Teaching Future Tenses to Intermediate Learners

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One challenge of teaching intermediate grammar is that students have seen it before.  In particular, students have knowledge and experience with the basic tenses. The goal for intermediate levels, then, is not to start at the beginning but to aim a little higher.  The following semi-controlled activity sets up practice of be going to for plans and will for predictions. Based on the assumption that students are familiar with both, the activity allows teachers to do a quick assessment and adjust the lesson to target specific needs.

Materials: students’ paper and pens.

Time: 20 minutes

 

A) Introduce the forms

Start with an example.  Tell students about a definite plan that will allow them to predict a possible outcome.  Here are some examples.

  • I am going to meet a friend tomorrow morning, and we are going to run ten miles.
  • I am excited because I am going to Bali next summer.

Ask students to make a prediction about how you will feel or what will happen.  (You might also note that in predictions it is also okay to use be going to.)  They might produce something like the following.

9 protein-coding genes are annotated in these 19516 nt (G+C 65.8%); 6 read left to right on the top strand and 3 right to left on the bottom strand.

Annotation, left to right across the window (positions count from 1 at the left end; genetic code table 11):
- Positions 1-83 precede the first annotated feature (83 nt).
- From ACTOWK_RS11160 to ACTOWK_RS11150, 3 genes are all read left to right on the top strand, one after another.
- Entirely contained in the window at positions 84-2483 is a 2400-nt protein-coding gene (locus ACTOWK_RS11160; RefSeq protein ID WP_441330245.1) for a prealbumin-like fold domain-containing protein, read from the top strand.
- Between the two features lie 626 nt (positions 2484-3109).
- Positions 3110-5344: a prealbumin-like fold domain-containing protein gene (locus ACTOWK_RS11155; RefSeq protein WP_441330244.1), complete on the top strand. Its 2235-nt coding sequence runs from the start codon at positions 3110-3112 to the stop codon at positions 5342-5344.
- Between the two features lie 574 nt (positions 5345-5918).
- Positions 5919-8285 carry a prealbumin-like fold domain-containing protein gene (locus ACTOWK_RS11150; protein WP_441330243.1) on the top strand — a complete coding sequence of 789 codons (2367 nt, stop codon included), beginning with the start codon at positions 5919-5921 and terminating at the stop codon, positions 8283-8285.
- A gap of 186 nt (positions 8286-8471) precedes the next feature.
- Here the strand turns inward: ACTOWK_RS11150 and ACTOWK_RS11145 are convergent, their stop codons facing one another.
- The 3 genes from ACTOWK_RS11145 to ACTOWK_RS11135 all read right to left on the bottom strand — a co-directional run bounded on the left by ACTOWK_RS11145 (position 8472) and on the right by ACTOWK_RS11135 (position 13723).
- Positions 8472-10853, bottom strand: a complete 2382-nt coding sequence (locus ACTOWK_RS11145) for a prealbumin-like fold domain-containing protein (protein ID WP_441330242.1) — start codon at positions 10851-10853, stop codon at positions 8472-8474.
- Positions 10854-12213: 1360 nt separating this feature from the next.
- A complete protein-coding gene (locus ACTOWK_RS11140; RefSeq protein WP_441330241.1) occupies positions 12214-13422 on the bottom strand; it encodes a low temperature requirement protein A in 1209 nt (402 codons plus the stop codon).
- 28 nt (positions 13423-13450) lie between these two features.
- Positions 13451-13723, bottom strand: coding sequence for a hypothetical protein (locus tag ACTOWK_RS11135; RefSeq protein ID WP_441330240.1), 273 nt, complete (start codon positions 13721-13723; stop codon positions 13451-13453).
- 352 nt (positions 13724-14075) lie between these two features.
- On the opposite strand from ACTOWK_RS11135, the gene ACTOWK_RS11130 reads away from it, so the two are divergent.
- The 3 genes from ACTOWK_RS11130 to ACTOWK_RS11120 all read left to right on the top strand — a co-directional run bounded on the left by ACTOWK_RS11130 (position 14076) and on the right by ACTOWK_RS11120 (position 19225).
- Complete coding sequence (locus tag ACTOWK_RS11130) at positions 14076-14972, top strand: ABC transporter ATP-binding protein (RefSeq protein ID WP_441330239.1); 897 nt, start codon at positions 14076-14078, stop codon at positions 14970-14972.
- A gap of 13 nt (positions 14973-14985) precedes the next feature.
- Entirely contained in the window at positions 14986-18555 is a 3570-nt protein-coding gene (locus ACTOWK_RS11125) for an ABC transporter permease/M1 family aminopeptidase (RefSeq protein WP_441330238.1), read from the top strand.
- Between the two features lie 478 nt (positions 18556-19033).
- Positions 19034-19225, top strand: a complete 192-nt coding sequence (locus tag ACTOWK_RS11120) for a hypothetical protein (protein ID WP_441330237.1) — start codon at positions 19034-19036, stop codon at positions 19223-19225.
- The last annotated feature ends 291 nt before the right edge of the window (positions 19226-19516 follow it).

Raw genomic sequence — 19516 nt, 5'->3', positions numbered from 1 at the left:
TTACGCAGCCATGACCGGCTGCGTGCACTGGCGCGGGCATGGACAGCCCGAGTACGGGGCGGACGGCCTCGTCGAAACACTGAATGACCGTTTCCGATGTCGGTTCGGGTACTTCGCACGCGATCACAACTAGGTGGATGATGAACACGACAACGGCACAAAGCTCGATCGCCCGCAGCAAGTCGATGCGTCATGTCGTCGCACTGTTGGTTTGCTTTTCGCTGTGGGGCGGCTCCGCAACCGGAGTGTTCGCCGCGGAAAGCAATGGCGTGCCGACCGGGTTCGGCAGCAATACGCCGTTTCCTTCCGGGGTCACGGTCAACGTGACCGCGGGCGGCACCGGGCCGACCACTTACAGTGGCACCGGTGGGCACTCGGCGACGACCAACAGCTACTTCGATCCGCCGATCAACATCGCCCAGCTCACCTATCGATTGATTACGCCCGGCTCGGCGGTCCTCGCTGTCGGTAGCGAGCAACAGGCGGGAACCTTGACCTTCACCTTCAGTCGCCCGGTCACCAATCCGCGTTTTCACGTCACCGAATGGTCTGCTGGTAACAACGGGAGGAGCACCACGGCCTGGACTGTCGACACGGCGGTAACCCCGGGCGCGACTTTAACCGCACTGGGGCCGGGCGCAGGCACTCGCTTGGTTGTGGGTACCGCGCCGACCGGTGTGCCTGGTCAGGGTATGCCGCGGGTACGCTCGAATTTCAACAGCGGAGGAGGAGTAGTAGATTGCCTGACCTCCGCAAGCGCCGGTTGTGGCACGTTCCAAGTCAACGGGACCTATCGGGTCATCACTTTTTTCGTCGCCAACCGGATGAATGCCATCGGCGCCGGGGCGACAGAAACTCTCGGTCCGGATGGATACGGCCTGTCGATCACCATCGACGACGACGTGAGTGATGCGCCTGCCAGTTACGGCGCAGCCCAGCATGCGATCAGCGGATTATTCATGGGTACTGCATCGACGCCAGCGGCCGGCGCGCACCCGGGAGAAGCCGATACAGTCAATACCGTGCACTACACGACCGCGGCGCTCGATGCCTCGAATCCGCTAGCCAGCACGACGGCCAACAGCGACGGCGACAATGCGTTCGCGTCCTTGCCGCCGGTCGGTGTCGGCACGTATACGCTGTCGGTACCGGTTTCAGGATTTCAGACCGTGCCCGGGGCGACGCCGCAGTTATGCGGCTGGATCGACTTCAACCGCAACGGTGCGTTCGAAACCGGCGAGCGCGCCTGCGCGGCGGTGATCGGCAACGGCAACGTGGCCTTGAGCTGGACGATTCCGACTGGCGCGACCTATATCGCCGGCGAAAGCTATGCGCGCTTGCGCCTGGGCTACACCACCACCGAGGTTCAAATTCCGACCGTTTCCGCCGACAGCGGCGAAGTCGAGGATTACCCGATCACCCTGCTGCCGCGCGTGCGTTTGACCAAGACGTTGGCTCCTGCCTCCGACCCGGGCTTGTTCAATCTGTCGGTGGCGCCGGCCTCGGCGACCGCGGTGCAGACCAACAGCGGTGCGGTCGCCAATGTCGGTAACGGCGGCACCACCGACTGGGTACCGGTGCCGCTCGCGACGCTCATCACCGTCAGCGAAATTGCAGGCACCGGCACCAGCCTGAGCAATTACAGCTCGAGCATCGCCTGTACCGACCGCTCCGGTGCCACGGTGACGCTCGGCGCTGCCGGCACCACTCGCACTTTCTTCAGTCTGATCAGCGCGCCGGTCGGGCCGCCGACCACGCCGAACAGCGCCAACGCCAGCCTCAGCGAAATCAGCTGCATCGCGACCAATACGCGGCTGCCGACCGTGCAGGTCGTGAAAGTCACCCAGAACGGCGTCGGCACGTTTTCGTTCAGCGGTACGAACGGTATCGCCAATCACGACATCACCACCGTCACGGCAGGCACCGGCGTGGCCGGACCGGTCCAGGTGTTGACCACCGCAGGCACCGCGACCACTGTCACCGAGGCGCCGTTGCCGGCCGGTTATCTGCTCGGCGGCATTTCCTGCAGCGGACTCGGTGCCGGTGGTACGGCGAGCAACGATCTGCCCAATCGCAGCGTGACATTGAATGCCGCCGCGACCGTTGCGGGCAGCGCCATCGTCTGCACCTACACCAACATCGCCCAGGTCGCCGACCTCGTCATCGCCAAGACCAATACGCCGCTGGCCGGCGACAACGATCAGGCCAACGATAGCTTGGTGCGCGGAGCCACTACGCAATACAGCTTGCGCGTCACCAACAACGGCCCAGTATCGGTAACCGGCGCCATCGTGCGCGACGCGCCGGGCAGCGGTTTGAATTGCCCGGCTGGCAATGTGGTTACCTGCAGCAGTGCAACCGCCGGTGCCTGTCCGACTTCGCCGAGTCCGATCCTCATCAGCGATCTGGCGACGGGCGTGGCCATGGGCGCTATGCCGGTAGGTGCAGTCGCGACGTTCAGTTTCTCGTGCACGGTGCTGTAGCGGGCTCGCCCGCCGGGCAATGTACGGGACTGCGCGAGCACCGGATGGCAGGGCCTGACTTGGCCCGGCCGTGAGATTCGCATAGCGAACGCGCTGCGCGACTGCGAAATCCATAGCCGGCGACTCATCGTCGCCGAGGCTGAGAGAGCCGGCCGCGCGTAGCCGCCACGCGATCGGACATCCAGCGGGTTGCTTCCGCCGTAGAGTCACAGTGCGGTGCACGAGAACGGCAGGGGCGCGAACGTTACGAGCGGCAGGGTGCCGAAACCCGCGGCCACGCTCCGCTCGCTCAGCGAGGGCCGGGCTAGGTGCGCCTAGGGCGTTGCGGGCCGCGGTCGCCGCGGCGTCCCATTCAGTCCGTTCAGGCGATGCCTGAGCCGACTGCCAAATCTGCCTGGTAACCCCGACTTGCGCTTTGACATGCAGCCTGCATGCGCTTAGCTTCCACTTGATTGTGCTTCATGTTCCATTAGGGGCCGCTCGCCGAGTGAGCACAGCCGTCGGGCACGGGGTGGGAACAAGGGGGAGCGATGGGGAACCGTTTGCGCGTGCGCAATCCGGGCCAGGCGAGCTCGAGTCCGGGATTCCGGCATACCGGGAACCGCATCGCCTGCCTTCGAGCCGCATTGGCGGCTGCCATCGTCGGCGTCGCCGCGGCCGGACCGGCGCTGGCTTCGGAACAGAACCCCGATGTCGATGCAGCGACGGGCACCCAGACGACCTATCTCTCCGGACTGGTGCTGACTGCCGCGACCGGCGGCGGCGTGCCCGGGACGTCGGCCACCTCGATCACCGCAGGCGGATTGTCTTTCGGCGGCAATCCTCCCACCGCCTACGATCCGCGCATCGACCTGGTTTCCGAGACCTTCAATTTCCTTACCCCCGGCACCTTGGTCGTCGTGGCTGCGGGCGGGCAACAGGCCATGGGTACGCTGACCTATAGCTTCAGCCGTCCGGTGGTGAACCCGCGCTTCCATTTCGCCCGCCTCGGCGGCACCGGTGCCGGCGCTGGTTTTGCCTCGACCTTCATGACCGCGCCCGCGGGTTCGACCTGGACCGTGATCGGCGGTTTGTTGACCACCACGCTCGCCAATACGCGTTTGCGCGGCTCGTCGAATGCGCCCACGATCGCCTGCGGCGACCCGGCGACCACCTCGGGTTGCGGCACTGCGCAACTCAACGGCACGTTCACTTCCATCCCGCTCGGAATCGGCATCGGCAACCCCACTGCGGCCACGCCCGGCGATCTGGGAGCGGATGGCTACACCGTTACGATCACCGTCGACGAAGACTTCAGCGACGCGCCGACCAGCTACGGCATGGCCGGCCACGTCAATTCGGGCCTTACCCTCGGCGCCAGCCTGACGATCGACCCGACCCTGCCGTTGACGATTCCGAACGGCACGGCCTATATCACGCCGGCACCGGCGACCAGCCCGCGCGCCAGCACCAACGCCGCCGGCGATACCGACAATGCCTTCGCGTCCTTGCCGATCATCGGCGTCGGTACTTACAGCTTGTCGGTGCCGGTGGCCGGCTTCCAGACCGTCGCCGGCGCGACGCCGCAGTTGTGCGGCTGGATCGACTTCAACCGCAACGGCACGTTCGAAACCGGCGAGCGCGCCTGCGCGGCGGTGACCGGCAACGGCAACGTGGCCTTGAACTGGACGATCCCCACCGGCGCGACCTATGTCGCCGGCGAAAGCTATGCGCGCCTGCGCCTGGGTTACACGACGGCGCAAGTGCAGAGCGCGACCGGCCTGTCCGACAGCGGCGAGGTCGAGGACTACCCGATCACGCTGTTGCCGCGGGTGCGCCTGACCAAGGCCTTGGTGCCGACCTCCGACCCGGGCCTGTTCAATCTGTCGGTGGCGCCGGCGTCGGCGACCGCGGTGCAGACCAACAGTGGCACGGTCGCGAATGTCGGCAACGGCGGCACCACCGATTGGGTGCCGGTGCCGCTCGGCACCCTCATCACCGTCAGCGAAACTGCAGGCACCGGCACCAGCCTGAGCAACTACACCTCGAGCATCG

• You will be tired afterwards.
  • You will spend a lot of money. You will have a good time.

Check understanding of be going to for plans that are not expected to change and will for predictions, but do not spend a lot of time “teaching” them. (Perhaps note that the more sure you are about your prediction, the more likely it is that you will use be going to.)

 

B) Practice

1)     Have individual students write a quick list of five definite plans using be going to.

2)     Put students in pairs, and have them take turns stating their plans.  When partner A explains a plan, partner B should make a prediction.  When A’s list is exhausted, they can switch roles.  Partner B reads a statement with a plan, and A makes a prediction.

3)     While students practice, the teacher can listen for errors or misunderstandings and use the information for lesson planning or error correction.  The teacher can also extend the lesson to include will with probably, or use of the present progressive for future meaning depending on students’ accomplishments.

4)     As a follow up to any new material, students can switch partners and repeat with a new partner using the new language.